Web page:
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My answer is off by 10^-2

  1. Feb 18, 2007 #1
    My answer is off by 10^-2!!

    1. The problem statement, all variables and given/known data
    An air-filled capacitor consists of two parallel plates, each with an area of 7.60cm^2 and separated by a distance of 1.8mm. If a 20 V potential difference is applied to these plates, calculate the capacitance.


    2. Relevant equations
    [tex]C=\epsilon_{0}\frac{A}{d}[/tex]



    3. The attempt at a solution
    [tex]C=\epsilon_{0}\frac{A}{d}[/tex]
    [tex]=(8.85*10^-12)\frac{0.076m^2}{0.0018m}[/tex]
    =3.74*10^-10F

    Book answer: 3.74*10^-12???? What am I doing wrong? thanks.
     
  2. jcsd
  3. Feb 18, 2007 #2

    cristo

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    Check your conversion from cm2 to m2.
     
  4. Feb 18, 2007 #3
    I don't get it. Do you need to count the ^2 too? How do you convert that?
    I know that 7.6cm=.076m..
     
  5. Feb 18, 2007 #4

    cristo

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    You know that there are 100 cm in a metre, so in a metre-squared, there are 1002=10 000cm.
     
  6. Feb 18, 2007 #5
    But isn't cm square also? Or is it like (xm)^2 and you need to distribute so x^2m^2? Cm^2 already has the magnitude distributed right? Is that the reason?
     
  7. Feb 18, 2007 #6
    By the way, I've always ignored all of the powers that came after the units.. But I guess that's because I never converted them. I really need this explained =/
     
  8. Feb 18, 2007 #7
    Wait is it like this?:

    [tex]\frac{5cm^2}{1}*\frac{1m}{(100cm)^2}[/tex]

    [tex]=\frac{5cm^2}{1}*\frac{1m}{10000cm^2}[/tex]

    ?? -- I guess that would mean the 5cm^2 already had its square root distibuted? Am I thinking the right way?
     
  9. Feb 18, 2007 #8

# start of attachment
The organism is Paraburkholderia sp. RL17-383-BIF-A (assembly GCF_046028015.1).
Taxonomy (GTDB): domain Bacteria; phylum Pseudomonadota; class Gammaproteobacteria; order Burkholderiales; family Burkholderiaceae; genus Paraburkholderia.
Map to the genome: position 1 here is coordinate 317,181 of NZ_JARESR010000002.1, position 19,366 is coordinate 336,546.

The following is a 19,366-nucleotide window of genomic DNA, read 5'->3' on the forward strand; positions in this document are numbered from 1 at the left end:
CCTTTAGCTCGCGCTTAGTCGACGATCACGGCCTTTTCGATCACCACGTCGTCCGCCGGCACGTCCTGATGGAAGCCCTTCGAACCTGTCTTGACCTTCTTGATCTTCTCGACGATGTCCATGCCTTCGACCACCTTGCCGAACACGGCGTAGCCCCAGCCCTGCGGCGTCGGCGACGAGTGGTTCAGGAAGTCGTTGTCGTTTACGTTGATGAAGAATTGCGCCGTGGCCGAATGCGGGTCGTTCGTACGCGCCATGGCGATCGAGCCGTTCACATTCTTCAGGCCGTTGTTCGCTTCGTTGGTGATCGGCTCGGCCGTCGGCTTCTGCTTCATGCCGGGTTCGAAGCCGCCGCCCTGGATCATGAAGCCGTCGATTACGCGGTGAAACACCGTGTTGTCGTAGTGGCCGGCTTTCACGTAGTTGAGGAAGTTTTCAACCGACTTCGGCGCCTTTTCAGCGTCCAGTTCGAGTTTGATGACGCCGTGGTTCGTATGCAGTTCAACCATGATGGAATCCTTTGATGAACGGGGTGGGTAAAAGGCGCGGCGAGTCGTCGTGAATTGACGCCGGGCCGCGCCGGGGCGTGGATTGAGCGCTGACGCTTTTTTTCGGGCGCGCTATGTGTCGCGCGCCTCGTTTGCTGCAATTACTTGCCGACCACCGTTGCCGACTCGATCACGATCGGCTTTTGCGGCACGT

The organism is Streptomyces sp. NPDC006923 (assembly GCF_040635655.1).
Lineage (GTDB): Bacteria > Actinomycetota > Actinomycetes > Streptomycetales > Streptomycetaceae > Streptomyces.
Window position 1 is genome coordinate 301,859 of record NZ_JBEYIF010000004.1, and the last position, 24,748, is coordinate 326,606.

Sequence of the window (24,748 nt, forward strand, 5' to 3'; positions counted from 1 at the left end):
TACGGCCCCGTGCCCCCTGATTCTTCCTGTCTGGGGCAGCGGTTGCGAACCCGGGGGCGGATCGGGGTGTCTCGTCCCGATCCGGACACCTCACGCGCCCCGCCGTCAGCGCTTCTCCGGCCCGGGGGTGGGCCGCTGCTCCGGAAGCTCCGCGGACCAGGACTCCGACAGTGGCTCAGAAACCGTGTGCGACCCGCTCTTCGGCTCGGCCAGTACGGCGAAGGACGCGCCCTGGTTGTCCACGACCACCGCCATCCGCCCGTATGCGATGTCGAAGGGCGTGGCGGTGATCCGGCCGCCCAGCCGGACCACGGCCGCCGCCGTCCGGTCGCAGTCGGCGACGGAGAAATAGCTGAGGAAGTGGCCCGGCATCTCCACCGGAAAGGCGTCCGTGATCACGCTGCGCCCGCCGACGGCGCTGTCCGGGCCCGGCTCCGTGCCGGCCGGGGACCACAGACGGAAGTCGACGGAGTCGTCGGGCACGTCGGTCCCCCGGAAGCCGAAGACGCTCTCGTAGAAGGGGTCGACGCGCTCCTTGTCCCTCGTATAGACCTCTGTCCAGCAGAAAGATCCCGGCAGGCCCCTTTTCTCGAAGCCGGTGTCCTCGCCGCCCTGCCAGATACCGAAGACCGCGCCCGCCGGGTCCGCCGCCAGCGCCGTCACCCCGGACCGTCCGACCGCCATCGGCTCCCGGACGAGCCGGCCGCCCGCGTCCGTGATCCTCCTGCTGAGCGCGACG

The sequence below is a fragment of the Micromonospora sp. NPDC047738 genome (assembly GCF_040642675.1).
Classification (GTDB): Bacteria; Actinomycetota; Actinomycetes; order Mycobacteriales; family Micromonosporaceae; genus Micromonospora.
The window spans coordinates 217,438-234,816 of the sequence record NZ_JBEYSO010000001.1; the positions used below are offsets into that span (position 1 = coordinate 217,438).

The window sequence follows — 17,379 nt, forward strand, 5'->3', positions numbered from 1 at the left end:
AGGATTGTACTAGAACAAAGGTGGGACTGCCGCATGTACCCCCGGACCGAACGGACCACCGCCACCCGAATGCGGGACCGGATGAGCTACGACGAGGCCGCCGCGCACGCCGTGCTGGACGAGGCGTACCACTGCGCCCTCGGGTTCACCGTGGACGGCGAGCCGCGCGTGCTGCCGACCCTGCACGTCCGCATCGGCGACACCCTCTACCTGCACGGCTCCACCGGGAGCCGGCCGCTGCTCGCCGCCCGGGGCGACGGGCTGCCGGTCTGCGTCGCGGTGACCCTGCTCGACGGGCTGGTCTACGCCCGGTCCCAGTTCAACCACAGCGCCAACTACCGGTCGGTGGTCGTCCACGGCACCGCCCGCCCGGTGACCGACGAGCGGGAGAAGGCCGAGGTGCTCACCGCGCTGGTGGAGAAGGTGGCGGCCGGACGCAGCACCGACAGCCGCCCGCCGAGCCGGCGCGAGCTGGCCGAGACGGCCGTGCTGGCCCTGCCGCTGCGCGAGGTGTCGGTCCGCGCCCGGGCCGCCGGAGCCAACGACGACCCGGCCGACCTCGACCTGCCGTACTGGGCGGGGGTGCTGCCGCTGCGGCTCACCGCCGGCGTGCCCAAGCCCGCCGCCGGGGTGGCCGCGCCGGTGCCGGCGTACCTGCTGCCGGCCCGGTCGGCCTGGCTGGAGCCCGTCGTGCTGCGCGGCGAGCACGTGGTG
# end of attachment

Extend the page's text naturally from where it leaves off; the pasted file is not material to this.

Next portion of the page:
cristo

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    I don't really know what you mean here. The unit is centimetre squared, and we are trying to convert it to metres squared (we can do this, since they are both units of area)

    OK, well if you were measuring the length of something, then a valid answer would be, say, 10cm, since the centimetre is a unit of length. We can convert this to metres by dividing by 100, since the metre is a unit of length also.

    Now, suppose we have a measurement in centimetres squared. Now, this is a unit of area: as an example, if we draw a square on paper with sides 5cm, then the total area will be 5x5=25cm2.

    So, to convert from centimetres squared to metres squared, consider drawing a square of sides 1m on paper. Since 1m=100cm, we know that each side is 100cm long. But, what is the total area in centimetres squared? Well, area=lengthxheight, and so for a square of sides 100cm, it is area 10 000cm2.

    So, we see that a square of area 1m2 has area 10 000cm2 i.e. 1m2=10 000cm2.
     
    Last edited: Feb 18, 2007
  10. Feb 18, 2007 #9
    I think I totally understand now! Your explanation was great. So would this be correct??

    (l_ is the base + height)

    l_ :1mx1m=1m^2

    l_ :100cmx100xcm=10000cm^2
     
  11. Feb 18, 2007 #10

    cristo

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    With the slight correction, that base x height is the area, then yes, you are correct.
     
  12. Feb 18, 2007 #11
    Alright, thanks a lot!
     
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